Wind/solar/biomass/geothermal power –generation 0.7%
Biomass/solar/geothermal hot water/heating 1.5%
Fossil fuels 81%
Hydropower 3.4% Traditional biomass 10%
Figure 2: Renewable energy share of global final energy consumption, 2009 Source: REN21 (2011)
1.1 The energy sector2
of renewable sources of energy World primary energy demand3
and the position is expected to continue
growing. The International Energy Agency’s (IEA) Current Policies scenario, which assumes no major change in policies as of mid-2010, projects a growth rate of 1.4 per cent per year up to 2035 (Table 1). The fastest growth is expected in non-OECD countries with a projected rate of 2.2 per cent per year, particularly in China and India and other emerging economies in Asia and the Middle East. Many non-OECD countries are also expected to see large increases in imports of oil or gas or both.
Energy demand is growing against the backdrop of fluctuating, but generally increasing fossil-fuel prices (see Figure 1). Expenditure on oil alone increased from 1 per cent of global GDP in 1998 to around 4 per cent at the peak in 2007, and is projected to remain high in the period to 2030 (IEA 2008b).
2. While comprehensive figures are lacking, the energy sector comprises somewhat more than 5 per cent of world GDP, indicating its importance for the economy as a whole
3. Primary energy refers to the energy contained in an energy resource before it is subject to transformation processes, where losses – sometimes substantial – always take place.
Findings from this chapter indicate that the share of renewables in total energy supply is expanding and that the greening of the energy sector can contribute to the growth of income, jobs and access by the poor to affordable energy, which are other objectives of sustainable development. Worldwide investment in renewable energy assets – without large hydropower – grew by a factor of seven from US$ 19 billion in 2004 to US$ 143 billion in 2010. For OECD countries the share of renewable energy sources in total primary energy demand has risen from 4.6 per cent in 1973 to 7.7 per cent in 2009 (IEA 2010d).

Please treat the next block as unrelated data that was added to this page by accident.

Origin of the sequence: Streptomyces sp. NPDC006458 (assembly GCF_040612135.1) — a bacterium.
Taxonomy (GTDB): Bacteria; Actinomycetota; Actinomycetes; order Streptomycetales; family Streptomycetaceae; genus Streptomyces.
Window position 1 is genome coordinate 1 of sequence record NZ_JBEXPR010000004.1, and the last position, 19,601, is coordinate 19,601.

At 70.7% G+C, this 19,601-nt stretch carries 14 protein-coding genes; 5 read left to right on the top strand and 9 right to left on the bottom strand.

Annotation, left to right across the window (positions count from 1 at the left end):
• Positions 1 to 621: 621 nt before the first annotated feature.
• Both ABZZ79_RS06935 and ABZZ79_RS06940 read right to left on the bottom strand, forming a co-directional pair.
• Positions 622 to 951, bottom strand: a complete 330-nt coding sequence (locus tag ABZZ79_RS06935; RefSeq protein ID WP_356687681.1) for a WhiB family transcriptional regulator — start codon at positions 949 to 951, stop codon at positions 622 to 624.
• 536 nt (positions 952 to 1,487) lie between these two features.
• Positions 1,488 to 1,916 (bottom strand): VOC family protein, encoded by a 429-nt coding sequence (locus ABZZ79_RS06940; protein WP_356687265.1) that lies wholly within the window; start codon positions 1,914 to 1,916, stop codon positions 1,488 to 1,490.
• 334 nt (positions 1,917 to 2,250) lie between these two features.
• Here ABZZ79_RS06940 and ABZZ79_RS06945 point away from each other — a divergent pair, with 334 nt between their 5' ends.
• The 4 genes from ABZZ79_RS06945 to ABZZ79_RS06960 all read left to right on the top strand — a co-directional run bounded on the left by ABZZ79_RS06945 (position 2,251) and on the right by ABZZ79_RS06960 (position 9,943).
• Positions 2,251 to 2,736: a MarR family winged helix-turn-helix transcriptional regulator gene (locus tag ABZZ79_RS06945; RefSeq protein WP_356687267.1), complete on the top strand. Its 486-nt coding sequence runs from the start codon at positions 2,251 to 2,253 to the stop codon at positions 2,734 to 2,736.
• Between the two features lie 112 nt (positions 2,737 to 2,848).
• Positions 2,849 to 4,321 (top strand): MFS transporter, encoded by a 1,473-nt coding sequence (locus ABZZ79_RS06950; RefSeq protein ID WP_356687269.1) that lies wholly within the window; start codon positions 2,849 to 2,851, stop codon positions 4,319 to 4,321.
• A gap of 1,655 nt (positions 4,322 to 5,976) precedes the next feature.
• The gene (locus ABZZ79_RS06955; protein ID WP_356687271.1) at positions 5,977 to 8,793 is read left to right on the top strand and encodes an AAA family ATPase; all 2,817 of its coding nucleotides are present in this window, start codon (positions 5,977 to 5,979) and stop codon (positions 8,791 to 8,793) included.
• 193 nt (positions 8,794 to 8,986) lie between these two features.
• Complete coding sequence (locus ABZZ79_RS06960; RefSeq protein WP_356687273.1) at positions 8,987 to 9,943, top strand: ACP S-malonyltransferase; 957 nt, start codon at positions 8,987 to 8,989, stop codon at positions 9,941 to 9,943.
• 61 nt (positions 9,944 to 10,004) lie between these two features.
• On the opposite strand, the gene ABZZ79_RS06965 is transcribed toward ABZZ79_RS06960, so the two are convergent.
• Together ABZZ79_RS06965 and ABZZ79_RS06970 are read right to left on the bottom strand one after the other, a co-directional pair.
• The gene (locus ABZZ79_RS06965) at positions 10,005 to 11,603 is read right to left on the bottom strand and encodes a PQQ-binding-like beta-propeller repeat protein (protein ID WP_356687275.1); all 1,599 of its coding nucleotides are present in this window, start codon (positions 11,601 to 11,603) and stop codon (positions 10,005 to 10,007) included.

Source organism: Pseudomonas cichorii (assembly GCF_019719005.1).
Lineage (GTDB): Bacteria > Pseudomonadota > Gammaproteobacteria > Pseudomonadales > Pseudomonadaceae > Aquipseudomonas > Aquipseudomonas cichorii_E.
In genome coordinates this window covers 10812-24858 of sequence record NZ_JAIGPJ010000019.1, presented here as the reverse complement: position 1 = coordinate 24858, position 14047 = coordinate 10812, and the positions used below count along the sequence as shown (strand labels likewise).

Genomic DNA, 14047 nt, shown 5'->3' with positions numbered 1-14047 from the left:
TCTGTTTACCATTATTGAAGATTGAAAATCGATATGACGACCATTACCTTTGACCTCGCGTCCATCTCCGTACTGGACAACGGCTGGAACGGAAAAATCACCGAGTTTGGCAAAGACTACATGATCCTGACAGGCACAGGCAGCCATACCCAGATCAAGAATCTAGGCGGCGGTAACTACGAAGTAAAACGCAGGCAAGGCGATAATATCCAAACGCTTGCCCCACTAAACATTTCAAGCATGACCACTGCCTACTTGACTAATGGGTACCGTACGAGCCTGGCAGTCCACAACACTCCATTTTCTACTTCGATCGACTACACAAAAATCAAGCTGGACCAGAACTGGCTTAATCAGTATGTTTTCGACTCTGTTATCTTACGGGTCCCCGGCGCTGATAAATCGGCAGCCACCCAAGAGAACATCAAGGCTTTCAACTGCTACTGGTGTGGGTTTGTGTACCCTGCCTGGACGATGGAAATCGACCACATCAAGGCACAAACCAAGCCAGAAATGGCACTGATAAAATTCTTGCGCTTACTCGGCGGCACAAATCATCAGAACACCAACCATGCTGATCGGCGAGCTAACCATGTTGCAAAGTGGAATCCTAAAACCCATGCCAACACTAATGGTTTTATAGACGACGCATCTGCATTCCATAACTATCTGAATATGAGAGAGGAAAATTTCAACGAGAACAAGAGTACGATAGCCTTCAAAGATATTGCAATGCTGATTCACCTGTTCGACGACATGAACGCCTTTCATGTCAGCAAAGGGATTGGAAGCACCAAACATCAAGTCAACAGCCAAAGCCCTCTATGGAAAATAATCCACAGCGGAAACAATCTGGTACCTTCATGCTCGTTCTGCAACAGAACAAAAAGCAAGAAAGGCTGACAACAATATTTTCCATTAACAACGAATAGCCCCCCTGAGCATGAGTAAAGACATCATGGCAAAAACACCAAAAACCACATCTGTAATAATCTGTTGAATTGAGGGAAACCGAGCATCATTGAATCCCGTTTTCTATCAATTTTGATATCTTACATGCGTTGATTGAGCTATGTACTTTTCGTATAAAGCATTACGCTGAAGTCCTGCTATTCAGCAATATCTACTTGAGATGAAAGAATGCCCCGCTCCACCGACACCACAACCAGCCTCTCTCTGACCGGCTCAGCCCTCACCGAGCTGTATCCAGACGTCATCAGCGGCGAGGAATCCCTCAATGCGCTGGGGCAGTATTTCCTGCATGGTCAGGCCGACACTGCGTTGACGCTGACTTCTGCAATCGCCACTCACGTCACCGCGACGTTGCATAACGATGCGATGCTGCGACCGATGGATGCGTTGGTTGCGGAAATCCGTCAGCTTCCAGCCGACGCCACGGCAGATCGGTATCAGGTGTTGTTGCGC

This chapter follows the IEA definition of renewable energy:
Renewable energy is derived from natural processes that are replenished constantly. In its various forms, it derives directly or indirectly from the sun, or from heat generated deep within the earth. Included in the definition is energy generated from solar, wind, biomass, geothermal, hydropower and ocean resources, and biofuels and hydrogen derived from renewable resources (IEA 2008a).
Figure 2 indicates the share of renewable energy in global final energy consumption in 2009 at 19 per cent.